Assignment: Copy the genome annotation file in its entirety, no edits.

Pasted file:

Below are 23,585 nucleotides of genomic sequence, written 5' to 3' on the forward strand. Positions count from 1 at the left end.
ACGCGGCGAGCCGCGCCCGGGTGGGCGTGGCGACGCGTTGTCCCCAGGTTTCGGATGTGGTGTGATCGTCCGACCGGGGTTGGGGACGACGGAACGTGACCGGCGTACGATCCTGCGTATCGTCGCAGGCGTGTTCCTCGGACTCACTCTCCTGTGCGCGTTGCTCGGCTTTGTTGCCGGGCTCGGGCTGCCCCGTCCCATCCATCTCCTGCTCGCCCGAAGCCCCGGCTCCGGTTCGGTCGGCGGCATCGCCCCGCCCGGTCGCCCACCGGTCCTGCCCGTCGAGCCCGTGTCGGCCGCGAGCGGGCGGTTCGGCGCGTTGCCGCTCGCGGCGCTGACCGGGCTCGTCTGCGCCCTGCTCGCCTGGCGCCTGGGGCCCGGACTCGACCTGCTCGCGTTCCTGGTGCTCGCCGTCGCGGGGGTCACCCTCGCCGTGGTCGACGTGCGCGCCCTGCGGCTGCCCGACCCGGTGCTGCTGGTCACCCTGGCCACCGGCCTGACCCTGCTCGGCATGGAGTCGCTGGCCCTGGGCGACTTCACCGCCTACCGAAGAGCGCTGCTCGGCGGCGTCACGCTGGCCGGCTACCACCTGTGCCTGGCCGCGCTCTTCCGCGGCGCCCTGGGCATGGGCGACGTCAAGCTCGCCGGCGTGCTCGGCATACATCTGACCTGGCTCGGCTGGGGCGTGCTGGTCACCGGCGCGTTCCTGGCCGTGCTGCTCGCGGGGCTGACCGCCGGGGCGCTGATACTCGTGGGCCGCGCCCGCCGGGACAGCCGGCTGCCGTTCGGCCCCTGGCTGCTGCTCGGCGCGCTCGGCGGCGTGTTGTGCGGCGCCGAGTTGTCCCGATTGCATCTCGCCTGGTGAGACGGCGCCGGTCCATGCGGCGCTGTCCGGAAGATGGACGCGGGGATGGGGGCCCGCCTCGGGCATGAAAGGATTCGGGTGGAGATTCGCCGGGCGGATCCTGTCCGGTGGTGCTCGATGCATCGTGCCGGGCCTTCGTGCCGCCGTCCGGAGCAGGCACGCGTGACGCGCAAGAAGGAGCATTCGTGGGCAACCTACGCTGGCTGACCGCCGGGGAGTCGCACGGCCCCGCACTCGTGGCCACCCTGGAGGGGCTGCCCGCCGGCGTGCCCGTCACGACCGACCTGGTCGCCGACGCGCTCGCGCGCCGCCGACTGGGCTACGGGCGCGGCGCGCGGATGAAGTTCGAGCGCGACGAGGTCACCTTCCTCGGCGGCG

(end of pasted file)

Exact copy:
Below are 23,585 nucleotides of genomic sequence, written 5' to 3' on the forward strand. Positions count from 1 at the left end.
ACGCGGCGAGCCGCGCCCGGGTGGGCGTGGCGACGCGTTGTCCCCAGGTTTCGGATGTGGTGTGATCGTCCGACCGGGGTTGGGGACGACGGAACGTGACCGGCGTACGATCCTGCGTATCGTCGCAGGCGTGTTCCTCGGACTCACTCTCCTGTGCGCGTTGCTCGGCTTTGTTGCCGGGCTCGGGCTGCCCCGTCCCATCCATCTCCTGCTCGCCCGAAGCCCCGGCTCCGGTTCGGTCGGCGGCATCGCCCCGCCCGGTCGCCCACCGGTCCTGCCCGTCGAGCCCGTGTCGGCCGCGAGCGGGCGGTTCGGCGCGTTGCCGCTCGCGGCGCTGACCGGGCTCGTCTGCGCCCTGCTCGCCTGGCGCCTGGGGCCCGGACTCGACCTGCTCGCGTTCCTGGTGCTCGCCGTCGCGGGGGTCACCCTCGCCGTGGTCGACGTGCGCGCCCTGCGGCTGCCCGACCCGGTGCTGCTGGTCACCCTGGCCACCGGCCTGACCCTGCTCGGCATGGAGTCGCTGGCCCTGGGCGACTTCACCGCCTACCGAAGAGCGCTGCTCGGCGGCGTCACGCTGGCCGGCTACCACCTGTGCCTGGCCGCGCTCTTCCGCGGCGCCCTGGGCATGGGCGACGTCAAGCTCGCCGGCGTGCTCGGCATACATCTGACCTGGCTCGGCTGGGGCGTGCTGGTCACCGGCGCGTTCCTGGCCGTGCTGCTCGCGGGGCTGACCGCCGGGGCGCTGATACTCGTGGGCCGCGCCCGCCGGGACAGCCGGCTGCCGTTCGGCCCCTGGCTGCTGCTCGGCGCGCTCGGCGGCGTGTTGTGCGGCGCCGAGTTGTCCCGATTGCATCTCGCCTGGTGAGACGGCGCCGGTCCATGCGGCGCTGTCCGGAAGATGGACGCGGGGATGGGGGCCCGCCTCGGGCATGAAAGGATTCGGGTGGAGATTCGCCGGGCGGATCCTGTCCGGTGGTGCTCGATGCATCGTGCCGGGCCTTCGTGCCGCCGTCCGGAGCAGGCACGCGTGACGCGCAAGAAGGAGCATTCGTGGGCAACCTACGCTGGCTGACCGCCGGGGAGTCGCACGGCCCCGCACTCGTGGCCACCCTGGAGGGGCTGCCCGCCGGCGTGCCCGTCACGACCGACCTGGTCGCCGACGCGCTCGCGCGCCGCCGACTGGGCTACGGGCGCGGCGCGCGGATGAAGTTCGAGCGCGACGAGGTCACCTTCCTCGGCGGCG